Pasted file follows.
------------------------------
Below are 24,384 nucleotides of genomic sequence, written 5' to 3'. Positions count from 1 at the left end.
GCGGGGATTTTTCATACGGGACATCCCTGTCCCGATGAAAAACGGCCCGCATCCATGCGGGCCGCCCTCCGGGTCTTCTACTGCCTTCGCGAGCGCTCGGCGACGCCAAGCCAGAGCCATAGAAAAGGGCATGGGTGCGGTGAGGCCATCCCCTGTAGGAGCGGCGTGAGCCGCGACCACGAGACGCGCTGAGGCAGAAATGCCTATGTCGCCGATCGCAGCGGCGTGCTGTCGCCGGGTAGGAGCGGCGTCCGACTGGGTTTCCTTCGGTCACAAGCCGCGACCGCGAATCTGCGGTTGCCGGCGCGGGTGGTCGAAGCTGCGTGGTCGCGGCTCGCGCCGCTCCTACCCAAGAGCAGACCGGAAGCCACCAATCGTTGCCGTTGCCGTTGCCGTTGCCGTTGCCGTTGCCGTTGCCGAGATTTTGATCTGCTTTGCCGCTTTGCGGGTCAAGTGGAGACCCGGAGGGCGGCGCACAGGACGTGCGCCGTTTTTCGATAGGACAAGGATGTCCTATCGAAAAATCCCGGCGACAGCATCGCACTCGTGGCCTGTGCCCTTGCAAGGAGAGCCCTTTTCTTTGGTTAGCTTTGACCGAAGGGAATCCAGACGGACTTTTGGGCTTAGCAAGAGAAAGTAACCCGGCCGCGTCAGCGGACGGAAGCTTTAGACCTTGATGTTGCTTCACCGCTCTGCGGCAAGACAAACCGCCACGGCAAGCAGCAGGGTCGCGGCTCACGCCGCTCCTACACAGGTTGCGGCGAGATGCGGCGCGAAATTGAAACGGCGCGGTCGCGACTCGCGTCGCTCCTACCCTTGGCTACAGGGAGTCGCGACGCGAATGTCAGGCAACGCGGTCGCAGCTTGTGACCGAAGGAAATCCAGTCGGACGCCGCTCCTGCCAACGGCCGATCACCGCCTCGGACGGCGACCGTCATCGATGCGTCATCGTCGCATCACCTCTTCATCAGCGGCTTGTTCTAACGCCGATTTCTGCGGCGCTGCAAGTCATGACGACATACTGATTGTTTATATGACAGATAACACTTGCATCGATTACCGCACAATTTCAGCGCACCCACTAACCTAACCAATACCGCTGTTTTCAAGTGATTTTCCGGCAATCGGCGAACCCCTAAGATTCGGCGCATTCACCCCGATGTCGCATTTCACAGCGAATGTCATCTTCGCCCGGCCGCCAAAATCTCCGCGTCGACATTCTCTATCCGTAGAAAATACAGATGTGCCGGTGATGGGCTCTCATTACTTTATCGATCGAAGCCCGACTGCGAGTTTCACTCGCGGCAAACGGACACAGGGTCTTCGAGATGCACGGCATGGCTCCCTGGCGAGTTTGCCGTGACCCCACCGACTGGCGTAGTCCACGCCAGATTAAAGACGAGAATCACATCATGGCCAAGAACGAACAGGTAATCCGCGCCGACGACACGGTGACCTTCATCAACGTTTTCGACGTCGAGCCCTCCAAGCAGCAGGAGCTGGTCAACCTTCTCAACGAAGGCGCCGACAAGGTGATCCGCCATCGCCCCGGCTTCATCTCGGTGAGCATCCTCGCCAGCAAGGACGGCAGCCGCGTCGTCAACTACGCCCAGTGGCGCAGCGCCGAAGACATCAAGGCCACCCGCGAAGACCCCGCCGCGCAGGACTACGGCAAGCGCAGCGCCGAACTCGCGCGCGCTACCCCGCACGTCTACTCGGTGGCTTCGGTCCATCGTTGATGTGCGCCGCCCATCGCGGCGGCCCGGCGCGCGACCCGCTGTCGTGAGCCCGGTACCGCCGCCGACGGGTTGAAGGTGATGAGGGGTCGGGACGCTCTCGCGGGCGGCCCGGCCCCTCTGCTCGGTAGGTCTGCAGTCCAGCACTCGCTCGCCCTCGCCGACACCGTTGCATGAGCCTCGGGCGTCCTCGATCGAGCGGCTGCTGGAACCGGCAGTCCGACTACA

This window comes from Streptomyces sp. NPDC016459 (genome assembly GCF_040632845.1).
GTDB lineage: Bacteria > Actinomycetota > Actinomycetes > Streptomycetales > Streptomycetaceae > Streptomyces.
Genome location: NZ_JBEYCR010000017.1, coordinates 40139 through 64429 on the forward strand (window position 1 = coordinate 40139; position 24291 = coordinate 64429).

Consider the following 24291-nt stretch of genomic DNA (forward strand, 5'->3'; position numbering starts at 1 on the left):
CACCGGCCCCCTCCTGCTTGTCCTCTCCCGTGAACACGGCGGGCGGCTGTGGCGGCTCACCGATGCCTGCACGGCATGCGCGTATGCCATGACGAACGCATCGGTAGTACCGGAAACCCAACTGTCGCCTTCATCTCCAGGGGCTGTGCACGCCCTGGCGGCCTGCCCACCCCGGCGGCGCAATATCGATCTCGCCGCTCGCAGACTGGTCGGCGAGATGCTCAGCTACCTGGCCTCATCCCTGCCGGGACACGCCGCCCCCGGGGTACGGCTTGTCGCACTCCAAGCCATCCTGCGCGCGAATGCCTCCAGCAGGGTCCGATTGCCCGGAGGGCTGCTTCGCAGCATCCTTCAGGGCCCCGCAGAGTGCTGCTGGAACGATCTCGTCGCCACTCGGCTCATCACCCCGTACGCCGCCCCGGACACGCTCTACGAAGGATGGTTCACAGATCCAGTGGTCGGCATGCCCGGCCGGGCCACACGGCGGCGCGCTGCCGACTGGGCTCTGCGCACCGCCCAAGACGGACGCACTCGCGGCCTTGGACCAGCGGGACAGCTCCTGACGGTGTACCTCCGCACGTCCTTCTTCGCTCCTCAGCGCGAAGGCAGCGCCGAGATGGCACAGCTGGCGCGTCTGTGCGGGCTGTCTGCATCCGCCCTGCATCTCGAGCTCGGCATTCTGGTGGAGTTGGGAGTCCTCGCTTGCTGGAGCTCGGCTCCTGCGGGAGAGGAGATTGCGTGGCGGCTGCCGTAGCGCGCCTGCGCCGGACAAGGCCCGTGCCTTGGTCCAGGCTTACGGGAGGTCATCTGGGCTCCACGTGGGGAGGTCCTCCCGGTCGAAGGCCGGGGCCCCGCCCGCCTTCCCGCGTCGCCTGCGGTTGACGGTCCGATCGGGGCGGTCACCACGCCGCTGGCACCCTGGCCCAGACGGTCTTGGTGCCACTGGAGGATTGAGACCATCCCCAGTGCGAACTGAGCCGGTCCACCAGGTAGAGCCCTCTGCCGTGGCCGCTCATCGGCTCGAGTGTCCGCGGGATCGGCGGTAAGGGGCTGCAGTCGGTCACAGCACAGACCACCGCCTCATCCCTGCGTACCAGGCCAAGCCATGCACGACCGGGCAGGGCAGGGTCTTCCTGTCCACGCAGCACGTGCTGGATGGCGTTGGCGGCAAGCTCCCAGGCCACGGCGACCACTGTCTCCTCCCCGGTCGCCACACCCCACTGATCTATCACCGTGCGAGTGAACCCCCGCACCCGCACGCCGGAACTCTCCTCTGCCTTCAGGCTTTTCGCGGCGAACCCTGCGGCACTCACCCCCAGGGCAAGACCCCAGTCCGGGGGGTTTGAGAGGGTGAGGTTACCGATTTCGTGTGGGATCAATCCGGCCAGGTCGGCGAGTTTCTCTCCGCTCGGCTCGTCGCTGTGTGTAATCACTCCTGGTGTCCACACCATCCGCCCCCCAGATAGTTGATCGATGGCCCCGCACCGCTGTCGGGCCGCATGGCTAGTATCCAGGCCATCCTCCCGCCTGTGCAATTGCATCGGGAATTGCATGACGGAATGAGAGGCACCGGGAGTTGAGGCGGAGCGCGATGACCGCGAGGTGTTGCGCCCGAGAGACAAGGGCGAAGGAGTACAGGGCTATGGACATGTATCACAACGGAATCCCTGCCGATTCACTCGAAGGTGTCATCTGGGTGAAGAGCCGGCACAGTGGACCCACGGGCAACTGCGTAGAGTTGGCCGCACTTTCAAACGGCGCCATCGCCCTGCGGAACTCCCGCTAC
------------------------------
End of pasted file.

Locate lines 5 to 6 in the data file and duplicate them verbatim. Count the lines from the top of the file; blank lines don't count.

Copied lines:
Genome location: NZ_JBEYCR010000017.1, coordinates 40139 through 64429 on the forward strand (window position 1 = coordinate 40139; position 24291 = coordinate 64429).

Consider the following 24291-nt stretch of genomic DNA (forward strand, 5'->3'; position numbering starts at 1 on the left):